Congrats on your achievement in the Nicholl Fellowship Competition!
Formerly a producer with *** and lit manager with ***, I now run my own mgmt/prod co. Currently, I have client specs with *** and others attached/packaging them. Representing writers from every top contest, I discovered former Nicholl’s quaterfinalist *** and set his project *** up at ***.
I would love to learn more about you. Has your material already been exposed to the industry? Please also let me know if your repped or looking? I’d love to hear about your fellowship script…as well as the loglines to any others you have.
I sent my logline, as well as the loglines for other things I have. I explained that I’d sent out the script to a couple managers, agents and productions.
Good to hear from you and congrats again. Wow — how did those other people get the list so early? It just came out today. Would love to see the script. Can you send me a pdf.
First, I would like to say huge congrats on your Nicholl Fellowship semifinalist placement!
My name is ***. I am a producer:*** I own a new production company by the name of ***. I was mentored by ***, who produced *** and *** among other films. I am simply seeking out great, well-executed scripts to option/purchase, attach elements to (directors and actors) and set up at the studios.
My company recently received the Nicholl semi-finalist contact list as we do every year and we would love to take a look at a logline or short description of your script. If it is something that is up our alley, we will request the script and read it for our consideration.
About *** Prods:
*** Prods has several projects in development and pre-production and one film in post-production, ***: ***. Three of our projects were discovered through The Nicholl Fellowships. *** and *** are attached to star in our quirky comedy, Academy Award-winning director of *** and the *** franchise, *** is directing our biopic based on the life of ***, *** is attached to play the lead in our horror/thriller and three other projects we are producing with *** at *** Films.
We are looking forward to taking a look! Please send loglines or short descriptions in the body of the e-mail; no attachments please.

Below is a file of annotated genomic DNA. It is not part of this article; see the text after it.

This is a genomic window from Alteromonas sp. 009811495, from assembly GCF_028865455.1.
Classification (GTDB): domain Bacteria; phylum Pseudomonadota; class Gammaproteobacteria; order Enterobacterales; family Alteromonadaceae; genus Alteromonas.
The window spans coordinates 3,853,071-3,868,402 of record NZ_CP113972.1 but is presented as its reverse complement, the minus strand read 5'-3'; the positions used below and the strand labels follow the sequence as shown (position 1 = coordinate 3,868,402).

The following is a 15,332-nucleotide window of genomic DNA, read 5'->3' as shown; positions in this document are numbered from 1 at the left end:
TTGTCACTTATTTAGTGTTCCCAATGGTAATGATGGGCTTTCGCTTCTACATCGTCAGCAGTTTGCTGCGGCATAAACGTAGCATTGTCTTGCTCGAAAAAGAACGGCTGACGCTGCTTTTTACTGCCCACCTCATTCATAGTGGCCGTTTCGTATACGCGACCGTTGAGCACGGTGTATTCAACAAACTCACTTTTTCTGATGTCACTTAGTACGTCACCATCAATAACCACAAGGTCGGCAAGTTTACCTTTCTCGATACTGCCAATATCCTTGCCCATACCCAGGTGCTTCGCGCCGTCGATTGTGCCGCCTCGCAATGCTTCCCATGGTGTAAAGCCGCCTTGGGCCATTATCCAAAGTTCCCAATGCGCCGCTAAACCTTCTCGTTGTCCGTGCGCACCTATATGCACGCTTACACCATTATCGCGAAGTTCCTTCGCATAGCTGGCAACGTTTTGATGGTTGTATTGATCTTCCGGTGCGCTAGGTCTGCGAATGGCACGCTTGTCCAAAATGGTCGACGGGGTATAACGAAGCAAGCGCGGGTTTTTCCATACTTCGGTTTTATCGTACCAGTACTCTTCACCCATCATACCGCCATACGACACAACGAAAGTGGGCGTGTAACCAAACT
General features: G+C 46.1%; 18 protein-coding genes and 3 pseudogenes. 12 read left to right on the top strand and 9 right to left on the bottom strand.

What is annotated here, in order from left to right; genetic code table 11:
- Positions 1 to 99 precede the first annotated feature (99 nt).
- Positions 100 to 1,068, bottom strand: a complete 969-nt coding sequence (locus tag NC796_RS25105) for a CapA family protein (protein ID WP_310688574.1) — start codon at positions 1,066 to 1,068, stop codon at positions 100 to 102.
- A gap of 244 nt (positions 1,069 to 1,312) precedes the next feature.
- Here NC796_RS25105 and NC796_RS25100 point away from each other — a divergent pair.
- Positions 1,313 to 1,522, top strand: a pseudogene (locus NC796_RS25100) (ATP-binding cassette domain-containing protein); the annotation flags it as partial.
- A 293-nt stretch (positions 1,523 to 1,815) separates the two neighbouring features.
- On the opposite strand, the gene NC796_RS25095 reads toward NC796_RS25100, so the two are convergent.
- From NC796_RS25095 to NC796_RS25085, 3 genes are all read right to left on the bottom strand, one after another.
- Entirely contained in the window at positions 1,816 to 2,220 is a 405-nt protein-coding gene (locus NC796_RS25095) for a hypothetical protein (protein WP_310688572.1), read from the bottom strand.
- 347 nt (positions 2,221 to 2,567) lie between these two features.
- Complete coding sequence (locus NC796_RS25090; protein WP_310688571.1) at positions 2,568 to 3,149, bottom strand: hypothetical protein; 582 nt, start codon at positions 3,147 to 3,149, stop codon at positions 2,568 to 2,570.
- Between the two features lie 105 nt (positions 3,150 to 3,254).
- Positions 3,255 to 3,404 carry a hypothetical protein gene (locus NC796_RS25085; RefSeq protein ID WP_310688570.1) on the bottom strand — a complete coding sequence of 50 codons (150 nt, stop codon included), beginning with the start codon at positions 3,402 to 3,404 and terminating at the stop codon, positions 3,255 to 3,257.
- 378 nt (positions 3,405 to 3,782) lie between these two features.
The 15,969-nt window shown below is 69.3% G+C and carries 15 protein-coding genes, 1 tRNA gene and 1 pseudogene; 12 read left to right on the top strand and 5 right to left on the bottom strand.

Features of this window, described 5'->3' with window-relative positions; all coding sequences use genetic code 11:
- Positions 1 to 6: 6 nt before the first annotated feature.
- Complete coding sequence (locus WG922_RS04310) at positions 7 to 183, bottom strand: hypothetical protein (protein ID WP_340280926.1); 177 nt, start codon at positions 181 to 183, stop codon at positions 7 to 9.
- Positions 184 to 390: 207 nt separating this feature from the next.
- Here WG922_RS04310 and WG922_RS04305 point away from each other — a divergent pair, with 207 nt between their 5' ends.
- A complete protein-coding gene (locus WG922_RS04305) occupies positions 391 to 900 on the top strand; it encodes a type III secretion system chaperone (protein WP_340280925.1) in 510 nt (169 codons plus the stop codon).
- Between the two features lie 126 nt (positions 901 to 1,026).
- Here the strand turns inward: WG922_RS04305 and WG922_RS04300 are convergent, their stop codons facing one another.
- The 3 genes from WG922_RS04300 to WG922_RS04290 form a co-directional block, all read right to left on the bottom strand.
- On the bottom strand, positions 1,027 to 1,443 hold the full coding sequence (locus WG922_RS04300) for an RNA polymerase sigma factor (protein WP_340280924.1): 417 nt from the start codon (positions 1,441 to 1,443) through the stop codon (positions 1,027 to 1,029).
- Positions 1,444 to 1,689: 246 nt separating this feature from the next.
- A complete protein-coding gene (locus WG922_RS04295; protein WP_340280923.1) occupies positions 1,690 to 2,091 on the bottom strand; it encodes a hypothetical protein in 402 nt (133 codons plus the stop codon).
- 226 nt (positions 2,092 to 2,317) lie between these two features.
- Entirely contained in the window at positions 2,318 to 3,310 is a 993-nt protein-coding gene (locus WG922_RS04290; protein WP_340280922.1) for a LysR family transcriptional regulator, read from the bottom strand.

I sent my logline
please SEND via email!
Congrats on placing in the Semifinals! We’d love to read your script. Our company has found a lot of clients in the Nicholls and we’ve helped them achieve great success.
If you’re not familiar with us, please go to our website (***) and check us out. You’ll find our submission form attached so please feel free to reply with a PDF.
Congratulations again and look forward to hearing from you.
I’m sure you’re getting bombarded with email, so I hope this finds you well. I’m with ***, a writer-driven company based at *** Pictures.
We’ve heard great things about your script ‘Bible Con’ and would love to read it – we’re always interested in finding new material to produce and discovering new voices to work with.
Who knows if they heard anything at all, but it’s a classy touch to put my name and the script’s name in there.
I’ve also gotten an e-mail that I have yet to respond to because I can’t find any reputable info on the company and their contract makes me nervous. Has anyone heard anything on Abbot Management?
Hey Ashley F. Miller,
Congratulations on being a Semifinalist in 2009 Nicholl Fellowships. As you know, this is quite an accomplishment.
My name is Tim Lambert and I am writing from Abbot Management, a Literary Management company.
It is our hope that if you do not already have representation that you will send us ‘Bible Con or another one of your scripts via our submission form. www.abbotmanagement.com/screenplaysubmission.php.
We offer traditional representation and are also launching our “Buyers Login” which is further discussed on our website.
We never charge a writer a penny unless we are 100% directly responsible for the sale and welcome all of our writers to pursue alternate routes of selling their material. We also share our coverage with the screenwriter free of cost regardless of our decision.
If you decide to submit, please let me know so I can skip the queue and move your material directly into the needing coverage basket.
As many of you already are well aware, we sent two e-mails to you this morning. The first was a regret e-mail telling you that you did not advance to the Nicholl finals. Sadly, that was the correct e-mail.
We’re not sure why our e-mail data base system decided to add your group of semifinalists to the group of ten finalists to whom we were sending the congratulations again e-mail. We can only apologize for the error and ask your forgiveness for the confusion.
All of the Nicholl finalists received phone calls yesterday alerting them of their status. If you only received an e-mail from us, that means that you did not advance to the Nicholl finals.
After the Nicholl finalist press release is distributed early next week, we’ll begin distributing the contact lists for Nicholl quarterfinalists and semifinalists. Those will be sent to agents, managers, producers and executives who request them. We hold off on distributing the finalist list for another week or so, which means that those folks only have your information and not that of the finalists during this period. Typically, a number of phone calls or e-mails will be received by the Nicholl semifinalists.
Best of luck with your writing. Again, we apologize heartily for the confusion engendered by the congratulatory e-mail.
Nicholl Fellowships in Screenwriting